"Because at the end of the day, yes, the wins are great and the results, but the process, the day to day, every minute that we spend together, the laughs, the jokes, the games, that is the fun part.

"And then when that leads to success it's great, and that is the expectation of 2022. We need to enjoy the process, and set high bars in ourselves, knowing that we need to stay in a middle ground because it's going to be high moments, lower moments. But it's how we navigate through as a group that is going to make the difference."


The Timbers have seen a busy transfer window, most notably the departure of Diego Valeri. How has this impacted your plans for the team?

"Yes, this is a transitional year and the reason why I say that is because when you lose such an important component of what has been a huge participant of the success of the team, when you don't have a Diego Valeri, then you are forced into a transitional year. 

"We do have so many players that have contributed so much for this organization, like Diego Chara, Seba Blanco, Ayala and I can continue to put names. But not having Diego Valeri means this is a different year, a new year.

"But those ones that I mentioned and others still maintain very much the culture of the club and within the locker room. And now it's time also for some players, younger players to have the opportunity and be part of the team like Santiago Moreno last year. Like Ayala coming in and all the players that were drafted and signed, they will definitely bring a new energy, a new oxygen to the squad."


Is there one specific rival you are eager to face?

"It's no secret. I think that our Seattle Sounders match ups, they're at the top. I think it is one of the best rivalries in Major League Soccer. It has always been. I think, maybe the best because of what it means to both cities, to the fanbase.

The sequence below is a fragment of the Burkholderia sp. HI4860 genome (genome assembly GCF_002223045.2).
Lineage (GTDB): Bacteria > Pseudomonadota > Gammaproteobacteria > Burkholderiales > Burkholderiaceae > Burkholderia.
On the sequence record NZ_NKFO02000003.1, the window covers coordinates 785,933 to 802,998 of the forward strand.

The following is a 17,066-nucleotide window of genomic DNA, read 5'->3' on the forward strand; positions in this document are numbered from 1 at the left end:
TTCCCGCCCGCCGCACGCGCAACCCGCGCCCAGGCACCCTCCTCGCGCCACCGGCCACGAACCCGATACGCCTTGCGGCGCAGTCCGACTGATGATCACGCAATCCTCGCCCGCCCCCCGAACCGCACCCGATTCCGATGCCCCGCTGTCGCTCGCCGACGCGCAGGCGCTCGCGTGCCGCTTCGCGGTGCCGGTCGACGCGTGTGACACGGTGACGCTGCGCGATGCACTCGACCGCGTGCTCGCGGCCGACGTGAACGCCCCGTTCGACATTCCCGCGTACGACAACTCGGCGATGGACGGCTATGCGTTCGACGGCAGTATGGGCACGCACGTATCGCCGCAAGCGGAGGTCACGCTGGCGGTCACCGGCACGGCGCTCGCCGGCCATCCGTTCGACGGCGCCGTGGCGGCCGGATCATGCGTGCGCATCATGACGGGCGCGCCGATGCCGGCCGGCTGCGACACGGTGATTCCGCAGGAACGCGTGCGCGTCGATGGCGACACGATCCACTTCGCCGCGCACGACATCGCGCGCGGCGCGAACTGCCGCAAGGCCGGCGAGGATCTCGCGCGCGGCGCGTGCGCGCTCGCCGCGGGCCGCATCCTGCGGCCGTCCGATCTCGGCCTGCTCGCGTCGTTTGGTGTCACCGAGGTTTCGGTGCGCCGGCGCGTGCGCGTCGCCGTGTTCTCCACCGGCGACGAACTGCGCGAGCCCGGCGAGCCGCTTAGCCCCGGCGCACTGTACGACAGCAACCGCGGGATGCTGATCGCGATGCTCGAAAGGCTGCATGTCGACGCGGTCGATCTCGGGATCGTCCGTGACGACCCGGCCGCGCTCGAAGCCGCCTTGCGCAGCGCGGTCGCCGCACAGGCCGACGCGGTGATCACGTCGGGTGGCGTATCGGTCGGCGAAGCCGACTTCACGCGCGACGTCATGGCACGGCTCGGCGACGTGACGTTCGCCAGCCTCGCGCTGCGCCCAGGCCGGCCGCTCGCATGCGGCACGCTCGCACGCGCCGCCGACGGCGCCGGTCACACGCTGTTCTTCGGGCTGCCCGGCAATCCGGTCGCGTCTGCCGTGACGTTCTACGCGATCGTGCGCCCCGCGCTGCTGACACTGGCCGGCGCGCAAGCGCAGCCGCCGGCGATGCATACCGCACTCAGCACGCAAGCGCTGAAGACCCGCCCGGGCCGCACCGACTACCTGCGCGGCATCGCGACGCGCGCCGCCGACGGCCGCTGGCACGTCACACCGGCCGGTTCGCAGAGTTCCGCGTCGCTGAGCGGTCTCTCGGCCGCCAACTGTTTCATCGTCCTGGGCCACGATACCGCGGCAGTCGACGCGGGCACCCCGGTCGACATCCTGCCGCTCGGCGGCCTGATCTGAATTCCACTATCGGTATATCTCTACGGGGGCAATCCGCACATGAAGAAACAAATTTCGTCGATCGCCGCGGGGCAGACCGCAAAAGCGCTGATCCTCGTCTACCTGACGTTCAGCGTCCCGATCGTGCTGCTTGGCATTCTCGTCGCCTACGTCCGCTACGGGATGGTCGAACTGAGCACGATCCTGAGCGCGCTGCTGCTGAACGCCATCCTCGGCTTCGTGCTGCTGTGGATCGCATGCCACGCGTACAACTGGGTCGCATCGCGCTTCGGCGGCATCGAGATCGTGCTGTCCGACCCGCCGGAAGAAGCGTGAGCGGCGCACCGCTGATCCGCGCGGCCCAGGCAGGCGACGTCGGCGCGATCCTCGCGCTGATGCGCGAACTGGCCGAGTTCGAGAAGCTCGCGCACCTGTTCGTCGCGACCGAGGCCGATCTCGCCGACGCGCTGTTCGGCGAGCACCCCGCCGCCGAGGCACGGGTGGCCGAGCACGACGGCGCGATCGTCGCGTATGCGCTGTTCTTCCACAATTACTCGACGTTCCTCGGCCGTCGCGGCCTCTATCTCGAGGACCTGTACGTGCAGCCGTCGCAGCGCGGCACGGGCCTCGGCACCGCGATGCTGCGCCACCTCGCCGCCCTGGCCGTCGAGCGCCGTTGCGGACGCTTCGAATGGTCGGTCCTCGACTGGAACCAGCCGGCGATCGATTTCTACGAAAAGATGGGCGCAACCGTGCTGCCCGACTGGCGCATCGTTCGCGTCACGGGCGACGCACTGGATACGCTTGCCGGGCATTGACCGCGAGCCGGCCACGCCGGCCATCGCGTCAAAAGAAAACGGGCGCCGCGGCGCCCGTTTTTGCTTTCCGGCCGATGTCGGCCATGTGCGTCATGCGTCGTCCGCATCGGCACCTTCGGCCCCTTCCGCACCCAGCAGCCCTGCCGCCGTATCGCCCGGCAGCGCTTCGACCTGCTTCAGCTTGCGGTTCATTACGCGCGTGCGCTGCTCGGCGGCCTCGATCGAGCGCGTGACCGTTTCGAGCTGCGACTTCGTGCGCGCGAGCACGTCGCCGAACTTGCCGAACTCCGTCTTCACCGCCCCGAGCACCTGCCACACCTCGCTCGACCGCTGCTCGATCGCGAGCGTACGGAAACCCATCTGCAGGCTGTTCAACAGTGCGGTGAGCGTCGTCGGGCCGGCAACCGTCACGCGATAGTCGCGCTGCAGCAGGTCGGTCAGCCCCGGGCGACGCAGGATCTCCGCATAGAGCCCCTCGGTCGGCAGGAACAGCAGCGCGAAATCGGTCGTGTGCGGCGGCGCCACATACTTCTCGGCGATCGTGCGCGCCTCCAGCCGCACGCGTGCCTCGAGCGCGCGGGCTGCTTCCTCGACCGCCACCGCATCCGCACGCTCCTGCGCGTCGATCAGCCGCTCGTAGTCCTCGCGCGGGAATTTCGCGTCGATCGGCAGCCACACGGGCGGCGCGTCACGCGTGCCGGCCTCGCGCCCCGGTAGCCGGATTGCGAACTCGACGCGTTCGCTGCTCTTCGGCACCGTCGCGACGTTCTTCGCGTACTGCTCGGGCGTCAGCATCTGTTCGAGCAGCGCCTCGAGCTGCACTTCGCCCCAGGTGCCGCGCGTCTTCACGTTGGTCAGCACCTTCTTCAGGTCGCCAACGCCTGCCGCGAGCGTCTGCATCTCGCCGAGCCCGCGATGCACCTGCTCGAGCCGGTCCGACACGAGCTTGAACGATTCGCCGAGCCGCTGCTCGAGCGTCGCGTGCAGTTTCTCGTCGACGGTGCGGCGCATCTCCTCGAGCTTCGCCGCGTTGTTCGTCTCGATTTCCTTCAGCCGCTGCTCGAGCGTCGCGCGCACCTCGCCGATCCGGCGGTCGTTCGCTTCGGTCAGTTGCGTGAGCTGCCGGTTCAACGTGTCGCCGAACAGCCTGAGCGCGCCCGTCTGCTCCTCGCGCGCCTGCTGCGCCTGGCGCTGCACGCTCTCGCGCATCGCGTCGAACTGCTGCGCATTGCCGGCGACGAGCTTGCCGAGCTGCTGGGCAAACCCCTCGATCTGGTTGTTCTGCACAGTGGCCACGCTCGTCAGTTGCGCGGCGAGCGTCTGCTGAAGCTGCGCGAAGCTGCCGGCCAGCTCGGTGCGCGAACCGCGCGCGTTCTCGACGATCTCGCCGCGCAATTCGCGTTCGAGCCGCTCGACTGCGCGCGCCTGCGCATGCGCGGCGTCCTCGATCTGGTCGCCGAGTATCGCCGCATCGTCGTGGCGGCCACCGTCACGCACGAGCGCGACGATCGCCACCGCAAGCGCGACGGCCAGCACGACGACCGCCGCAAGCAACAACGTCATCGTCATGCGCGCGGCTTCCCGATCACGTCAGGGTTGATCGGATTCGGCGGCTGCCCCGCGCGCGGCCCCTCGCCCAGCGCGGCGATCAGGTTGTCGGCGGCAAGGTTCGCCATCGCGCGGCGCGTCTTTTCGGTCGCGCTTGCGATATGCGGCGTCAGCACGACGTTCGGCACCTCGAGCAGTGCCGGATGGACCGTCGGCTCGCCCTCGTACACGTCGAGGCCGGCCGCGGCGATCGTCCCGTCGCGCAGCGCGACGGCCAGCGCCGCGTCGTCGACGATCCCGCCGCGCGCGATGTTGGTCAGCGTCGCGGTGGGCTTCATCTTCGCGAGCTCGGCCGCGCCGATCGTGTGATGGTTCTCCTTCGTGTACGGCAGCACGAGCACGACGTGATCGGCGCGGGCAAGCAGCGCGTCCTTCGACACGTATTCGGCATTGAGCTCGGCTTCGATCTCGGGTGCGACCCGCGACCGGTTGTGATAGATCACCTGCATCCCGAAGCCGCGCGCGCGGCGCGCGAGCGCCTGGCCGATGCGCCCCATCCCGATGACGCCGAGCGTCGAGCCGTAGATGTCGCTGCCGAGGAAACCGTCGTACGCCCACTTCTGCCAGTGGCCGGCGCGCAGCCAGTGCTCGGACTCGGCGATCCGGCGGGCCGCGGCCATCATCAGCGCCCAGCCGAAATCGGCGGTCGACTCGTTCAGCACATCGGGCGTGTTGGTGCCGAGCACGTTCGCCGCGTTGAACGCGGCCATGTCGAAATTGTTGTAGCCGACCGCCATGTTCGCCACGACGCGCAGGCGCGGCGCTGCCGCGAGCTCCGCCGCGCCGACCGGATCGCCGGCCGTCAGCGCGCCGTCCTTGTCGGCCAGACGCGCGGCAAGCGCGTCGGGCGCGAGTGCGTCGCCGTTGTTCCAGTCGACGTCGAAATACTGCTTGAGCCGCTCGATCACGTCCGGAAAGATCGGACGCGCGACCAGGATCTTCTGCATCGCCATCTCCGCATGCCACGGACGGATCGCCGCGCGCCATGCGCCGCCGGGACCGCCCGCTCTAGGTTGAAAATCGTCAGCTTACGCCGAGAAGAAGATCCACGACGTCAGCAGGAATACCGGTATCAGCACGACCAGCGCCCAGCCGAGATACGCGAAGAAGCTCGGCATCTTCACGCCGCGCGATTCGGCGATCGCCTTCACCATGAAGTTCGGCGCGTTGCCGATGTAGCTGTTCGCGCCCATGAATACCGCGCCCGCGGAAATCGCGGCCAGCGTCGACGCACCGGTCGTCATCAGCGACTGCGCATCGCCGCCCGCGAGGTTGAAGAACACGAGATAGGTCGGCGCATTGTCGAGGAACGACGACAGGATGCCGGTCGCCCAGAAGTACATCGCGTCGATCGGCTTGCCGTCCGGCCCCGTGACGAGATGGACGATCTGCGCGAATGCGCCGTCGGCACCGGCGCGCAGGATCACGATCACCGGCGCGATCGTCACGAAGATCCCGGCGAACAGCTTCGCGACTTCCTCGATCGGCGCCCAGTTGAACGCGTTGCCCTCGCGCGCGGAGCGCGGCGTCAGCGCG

"And it's fun for us, whoever wins in that match to enjoy the moment. But also, I have to say that it comes with a lot of respect between coaches, between everyone that knows how competitive we want to be in those games. That's one that never disappoints. Those games are probably the games that as a coach, I have to top the list. 

"I don't have to motivate the players too much because everyone understands the importance of those matches. And now it is to make sure that those new players continue to have that desire to maintain their rivalry. Very competitive."


What does this club mean to you?

"I'm not just someone that shows up to coach a game and try to put tactics and manage a group. I'm someone that always is very much invested in the club and in everything that is surrounds.

"The fans, the club, the game, everything; because I live it with a passion and desire to make sure that we don't only think about ourselves, but we think about everyone that is participating in the organization and the success of a club. Fans are very important.

"The city of Portland is very important to the organization. Every spot within the organization, the equipment manager, the ticket sales, everyone plays an important role. And for me, I believe in who we are. And that's why for me, it's very important to give everything that I have for everyone that is here."